Do the Red Light Cameras Draining Your Wallet Make Roads Less Safe?

NEW YORK (MainStreet) — The envelope quietly lands in your mailbox, but when you open it, there will be loud curses. That’s because, across America, daily thousands of traffic citations triggered by red light and other cameras are issued and, in almost all cases, the driver is oblivious to the violation until the demand for cash arrives in his mailbox.

And so the fight begins.

The sides could not be more starkly drawn. On the one side are motorists who, among those who have been ticketed, raise loud complaints about perceived unfairness of the traffic cameras that are proliferating across the nation. They add that - in their mind - the reality is that the cameras make roads more dangerous, not safer. Morgan State University mathematics professor Jonathan Farley articulated this position: “Traffic cameras make roads more dangerous, because sometimes you really are going too fast to stop at the light. Braking suddenly can cause the guy behind you to crash into you.” Farley’s point: you speed toward an intersection, catch a glimpse of the cameras, know you are looking at a fine of at least $100, maybe over $500, depending upon the jurisdiction, so you slam on the brakes - and good luck to anybody following in your lane.

On the other side are politicians - primarily mayors of cash-strapped municipalities, some 400 of which currently have traffic cameras - who cheer on the installation of the cameras, because, to them, the math is seductive. Every click of the flash means another $100, maybe much more, in the city coffers.

Other supporters said that in fact they believe cameras are making us safer drivers. Chicago lawyer Jeff Kroll - who said he himself had gotten a $120 ticket for an incident involving a red light - defended the cameras.

“Cameras act as a tremendous deterrent," he said. "People are more cautious. They are changing behavior.”

Here is where the debate is framed. Are the cameras just a way to raise cash, a kind of sneaky taxation that, worse still, cause accidents? Or are the cameras a genuine contributor to road safety?

The questions are simple. The answers are not.

New Jersey illustrates the complexities. In the Garden State, there were cameras at 73 intersections in 24 towns and, in a five year run, the cameras generated a staggering $156 million in fines. So why did New Jersey pull the plug on every red light camera in the state on December 16 2014? NJ state assemblyman Declan O’Scanlon was a leader of the unplug the cameras effort. Said O’Scanlon: “Red light cameras don’t improve safety.” He added: “It is unquestionable that the devices are all about raising money.”

New Jersey is still into yelling and finger pointing around cameras. Perhaps more telling is the case of Charlotte, N.C., which installed cameras in 1998 and yanked them in 2006 because a state court ruled that 90% of revenues from red light cameras had to go to schools and the city could not meet that quota and pay the operating costs; as a result, Charlotte unplugged the cams.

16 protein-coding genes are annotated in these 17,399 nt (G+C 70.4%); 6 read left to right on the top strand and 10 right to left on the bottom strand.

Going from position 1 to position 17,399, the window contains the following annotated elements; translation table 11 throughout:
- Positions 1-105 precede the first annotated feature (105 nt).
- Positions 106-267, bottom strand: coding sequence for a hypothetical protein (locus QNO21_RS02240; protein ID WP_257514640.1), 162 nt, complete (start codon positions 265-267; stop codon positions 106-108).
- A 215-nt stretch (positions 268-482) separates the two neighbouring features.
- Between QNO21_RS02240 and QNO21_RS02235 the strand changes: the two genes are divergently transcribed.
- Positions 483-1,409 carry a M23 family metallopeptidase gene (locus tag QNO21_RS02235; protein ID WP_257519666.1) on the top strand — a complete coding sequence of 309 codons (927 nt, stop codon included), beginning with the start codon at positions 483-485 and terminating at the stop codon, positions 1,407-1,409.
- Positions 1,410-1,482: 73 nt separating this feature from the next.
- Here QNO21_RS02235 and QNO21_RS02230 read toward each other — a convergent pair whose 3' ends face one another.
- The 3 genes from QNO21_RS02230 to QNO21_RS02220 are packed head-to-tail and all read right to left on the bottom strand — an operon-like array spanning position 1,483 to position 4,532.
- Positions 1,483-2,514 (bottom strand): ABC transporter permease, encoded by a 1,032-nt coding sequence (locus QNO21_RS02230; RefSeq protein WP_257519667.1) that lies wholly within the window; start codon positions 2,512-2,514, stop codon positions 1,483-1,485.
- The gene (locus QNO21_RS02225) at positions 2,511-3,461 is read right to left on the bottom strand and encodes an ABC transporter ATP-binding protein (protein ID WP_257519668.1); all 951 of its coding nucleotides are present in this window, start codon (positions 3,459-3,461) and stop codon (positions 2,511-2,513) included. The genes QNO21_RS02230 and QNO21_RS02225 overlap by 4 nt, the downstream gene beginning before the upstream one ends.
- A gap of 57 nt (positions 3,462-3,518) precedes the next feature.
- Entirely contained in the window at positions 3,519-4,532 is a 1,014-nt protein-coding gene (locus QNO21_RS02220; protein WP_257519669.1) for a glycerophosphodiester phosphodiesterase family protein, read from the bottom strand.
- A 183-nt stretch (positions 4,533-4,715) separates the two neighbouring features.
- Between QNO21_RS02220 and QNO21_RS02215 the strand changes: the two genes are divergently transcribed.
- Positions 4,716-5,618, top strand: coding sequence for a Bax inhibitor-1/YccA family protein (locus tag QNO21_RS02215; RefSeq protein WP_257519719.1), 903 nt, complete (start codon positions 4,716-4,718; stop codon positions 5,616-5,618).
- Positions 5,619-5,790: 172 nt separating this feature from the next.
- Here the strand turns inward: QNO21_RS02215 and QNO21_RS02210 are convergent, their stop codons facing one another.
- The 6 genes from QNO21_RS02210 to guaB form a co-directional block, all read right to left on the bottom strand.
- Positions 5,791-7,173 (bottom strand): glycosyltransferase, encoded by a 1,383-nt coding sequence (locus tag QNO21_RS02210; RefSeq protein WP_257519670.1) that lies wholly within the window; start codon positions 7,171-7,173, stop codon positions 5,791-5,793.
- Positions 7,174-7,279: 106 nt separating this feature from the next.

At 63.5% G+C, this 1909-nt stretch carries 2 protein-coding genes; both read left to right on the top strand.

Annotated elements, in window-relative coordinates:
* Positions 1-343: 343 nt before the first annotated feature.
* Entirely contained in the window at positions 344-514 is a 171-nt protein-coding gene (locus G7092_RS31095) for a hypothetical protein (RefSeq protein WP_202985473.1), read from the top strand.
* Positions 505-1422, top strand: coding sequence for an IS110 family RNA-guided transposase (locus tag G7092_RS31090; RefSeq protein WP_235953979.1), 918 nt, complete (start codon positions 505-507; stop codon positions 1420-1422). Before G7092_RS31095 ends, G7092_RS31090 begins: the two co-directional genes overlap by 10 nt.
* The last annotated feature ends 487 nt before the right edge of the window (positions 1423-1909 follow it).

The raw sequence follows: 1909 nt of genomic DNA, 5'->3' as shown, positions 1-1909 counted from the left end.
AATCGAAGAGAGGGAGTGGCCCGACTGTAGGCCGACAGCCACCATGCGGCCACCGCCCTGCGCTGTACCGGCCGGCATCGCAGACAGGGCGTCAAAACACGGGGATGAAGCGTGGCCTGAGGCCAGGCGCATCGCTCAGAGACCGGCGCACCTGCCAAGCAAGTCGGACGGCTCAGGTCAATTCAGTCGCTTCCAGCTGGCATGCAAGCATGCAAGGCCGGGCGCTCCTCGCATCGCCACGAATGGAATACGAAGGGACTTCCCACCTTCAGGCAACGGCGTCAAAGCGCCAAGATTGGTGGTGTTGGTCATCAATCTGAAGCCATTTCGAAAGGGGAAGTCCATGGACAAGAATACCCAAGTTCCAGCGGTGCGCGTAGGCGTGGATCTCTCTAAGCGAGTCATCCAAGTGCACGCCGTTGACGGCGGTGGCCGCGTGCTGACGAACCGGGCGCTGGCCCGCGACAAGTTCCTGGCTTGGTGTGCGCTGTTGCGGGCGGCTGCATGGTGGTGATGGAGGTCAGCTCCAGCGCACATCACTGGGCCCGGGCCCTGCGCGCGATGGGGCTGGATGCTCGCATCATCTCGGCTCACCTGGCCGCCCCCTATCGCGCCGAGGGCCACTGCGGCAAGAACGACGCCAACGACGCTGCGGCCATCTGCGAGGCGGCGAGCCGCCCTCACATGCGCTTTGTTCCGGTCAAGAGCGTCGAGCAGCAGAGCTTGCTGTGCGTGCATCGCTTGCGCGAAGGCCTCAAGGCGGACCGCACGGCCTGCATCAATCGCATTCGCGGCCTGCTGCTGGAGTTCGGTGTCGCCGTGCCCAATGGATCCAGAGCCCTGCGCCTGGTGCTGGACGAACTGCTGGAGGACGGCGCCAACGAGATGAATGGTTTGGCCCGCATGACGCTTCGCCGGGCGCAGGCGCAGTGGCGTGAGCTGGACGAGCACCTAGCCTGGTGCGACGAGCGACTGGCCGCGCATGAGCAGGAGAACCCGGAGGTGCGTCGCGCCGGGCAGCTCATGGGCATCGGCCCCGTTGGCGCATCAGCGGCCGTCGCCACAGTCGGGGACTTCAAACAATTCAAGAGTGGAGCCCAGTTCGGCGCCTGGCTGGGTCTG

Now the Charlotte Observer has analyzed traffic accident data, and it came to this conclusion: “Although the number of accidents per day remained about the same [after the cameras were unplugged], the percentage of accidents that resulted in injury increased after the cameras were removed – jumping from 24% to 33%.” The conclusion, at least as far as some in North Carolina believe: the cameras reduced the number of accidents involving serious injury.

Ground zero for the red light camera debate may now be Chicago, where incumbent mayor (and onetime President Bill Clinton assistant) Rahm Emanuel faces a spring runoff for re-election and, said many, he was denied an outright win in a February election because he supports the cameras. Three of four of his opponents were anti-camera.

His opponent in the runoff is Cook County Commissioner Jesus Garcia, who is on record as anti-camera. He is quoted by Reuters saying: "It's one more way Chicagoans are pickpocketed every day."

Chicago has 174 red light cameras at intersections and another 144 speed cameras near schools and parks. Since 2003, they are believed to have brought in over $500 million in fines, although the city has not confirmed or denied that number.

The Chicago evidence around cameras is confusingly mixed. In research performed for the Chicago Tribune by Texas A&M, it was found that the cameras had reduced right angle crashes that caused injury by 15% - but there was a 22% jump in rear-end crashes caused by drivers slamming on brakes to avoid camera tickets.

So do cameras reduce traffic accidents or increase them? Do they improve road safety - or worsen it? The maddening reality is: no one knows. What is known is that motorists who get tickets in the mail hate the cameras. Politicians whose town are awash with easy money from traffic cameras love them. And the twain are nowhere close to meeting.

—Written by Robert McGarvey for MainStreet

This article is commentary by an independent contributor. At the time of publication, the author held TK positions in the stocks mentioned.

More from Car Insurance

25 Highest-Paying Jobs That Don't Require a College Degree in 2018

25 Highest-Paying Jobs That Don't Require a College Degree in 2018

Lyft vs. Uber: Which Is Best for Riders and Drivers in 2018?

Lyft vs. Uber: Which Is Best for Riders and Drivers in 2018?

Worst U.S. Cities to Drive In

Worst U.S. Cities to Drive In

How to Buy a Car in 10 Steps With Tips For 2018

How to Buy a Car in 10 Steps With Tips For 2018

Leasing Vs. Buying a Car: How to Pick Your Best Option

Leasing Vs. Buying a Car: How to Pick Your Best Option